Kagzi, who is believed to be living in Saudi Arabia under the alias Abdul Rahim, enjoyed a better position within the Lashkar but was sidelined from the 26/11 plot after disagreements with LeT commander and David Coleman Headley’s handler Sajid Mir alias Wassi.
In his interrogation report prepared by the Mumbai Police, Ansari has revealed why Kagzi began to be viewed as a liability by the LeT top-brass. Jundal stated that after prayers one evening at the Bait-ul-Mujahideen camp in Muridke, he accompanied Kagzi to Lashkar commander Zaki-ur-Rehman Lakhvi’s tent to discuss a proposed terror operation in India involving Masood.
Kagzi then told Lakhvi, “Masood khud tayyar nahin hai. Aur woh tayyar bhi ho jaaye... usse bheja bhi to maara jayega. Aur uski tasveer akhbar mein aayegi. Uski wajah se uske gharwale pareshan ho jayenge. Aur jo hamare ladke bandh hain, unko bhi police padeshan karegi. (Masood is not willing to go. Even if he agrees... if he is sent, he will be killed. His photograph will appear in newspapers, and his family will be troubled. Our boys who are locked up will also face problems from the police.)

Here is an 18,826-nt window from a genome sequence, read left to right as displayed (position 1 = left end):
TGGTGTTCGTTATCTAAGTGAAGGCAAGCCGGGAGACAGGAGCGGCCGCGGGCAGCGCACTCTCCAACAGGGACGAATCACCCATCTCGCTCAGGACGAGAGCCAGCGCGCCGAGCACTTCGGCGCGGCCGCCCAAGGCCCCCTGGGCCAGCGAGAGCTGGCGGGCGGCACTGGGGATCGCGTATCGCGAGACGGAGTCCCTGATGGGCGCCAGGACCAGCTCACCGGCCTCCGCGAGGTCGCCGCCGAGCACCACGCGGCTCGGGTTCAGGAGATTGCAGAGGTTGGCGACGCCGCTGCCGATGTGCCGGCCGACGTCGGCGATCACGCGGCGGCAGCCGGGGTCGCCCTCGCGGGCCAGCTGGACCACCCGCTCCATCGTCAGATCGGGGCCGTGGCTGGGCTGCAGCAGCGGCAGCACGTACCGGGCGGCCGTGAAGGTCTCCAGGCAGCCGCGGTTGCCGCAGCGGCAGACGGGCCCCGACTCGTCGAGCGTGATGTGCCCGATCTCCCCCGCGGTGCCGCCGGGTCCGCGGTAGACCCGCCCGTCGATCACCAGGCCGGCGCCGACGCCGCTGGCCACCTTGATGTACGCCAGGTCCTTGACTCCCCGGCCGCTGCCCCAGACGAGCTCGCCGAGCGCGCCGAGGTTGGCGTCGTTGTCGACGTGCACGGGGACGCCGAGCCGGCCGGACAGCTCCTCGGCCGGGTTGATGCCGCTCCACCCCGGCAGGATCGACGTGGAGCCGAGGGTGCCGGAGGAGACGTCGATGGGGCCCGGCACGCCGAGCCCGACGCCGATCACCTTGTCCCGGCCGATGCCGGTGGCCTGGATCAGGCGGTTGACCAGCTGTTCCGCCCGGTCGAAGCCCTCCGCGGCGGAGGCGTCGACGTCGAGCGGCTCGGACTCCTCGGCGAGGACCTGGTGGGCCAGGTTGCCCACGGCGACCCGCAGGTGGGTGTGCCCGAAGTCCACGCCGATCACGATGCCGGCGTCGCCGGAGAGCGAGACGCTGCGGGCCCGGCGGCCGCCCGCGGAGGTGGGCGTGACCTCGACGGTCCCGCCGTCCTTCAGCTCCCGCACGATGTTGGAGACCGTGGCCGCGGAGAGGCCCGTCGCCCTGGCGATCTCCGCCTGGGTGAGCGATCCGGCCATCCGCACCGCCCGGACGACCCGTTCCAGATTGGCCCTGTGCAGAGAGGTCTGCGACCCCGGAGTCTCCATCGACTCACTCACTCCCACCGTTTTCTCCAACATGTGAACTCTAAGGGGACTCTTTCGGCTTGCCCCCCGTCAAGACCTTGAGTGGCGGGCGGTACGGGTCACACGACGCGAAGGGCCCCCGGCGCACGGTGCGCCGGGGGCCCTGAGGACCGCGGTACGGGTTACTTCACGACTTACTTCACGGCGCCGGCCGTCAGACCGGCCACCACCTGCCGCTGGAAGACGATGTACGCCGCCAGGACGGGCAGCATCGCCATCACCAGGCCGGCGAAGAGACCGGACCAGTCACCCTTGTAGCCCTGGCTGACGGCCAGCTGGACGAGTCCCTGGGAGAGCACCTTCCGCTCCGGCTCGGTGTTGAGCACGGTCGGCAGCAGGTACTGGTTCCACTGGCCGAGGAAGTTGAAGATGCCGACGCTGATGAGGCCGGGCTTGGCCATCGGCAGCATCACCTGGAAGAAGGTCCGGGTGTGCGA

To this, Lakhvi seemed displeased but agreed not to send Masood on the mission. Jundal stated that he and Kagzi were certain that once Lakhvi had given his word, nobody in the LeT would be able to send Masood to India.
However, when Sajid Mir got to know of this, he got angry and told Kagzi and Jundal, “Kuch karte nahin. Jo karte hain, usko rok dete. (You don’t do anything, and you stop those who do something.)
Jundal has identified Masood and Aijaz alias Abu Sherjil as two Indians from Beed who are still in Pakistan as LeT operatives.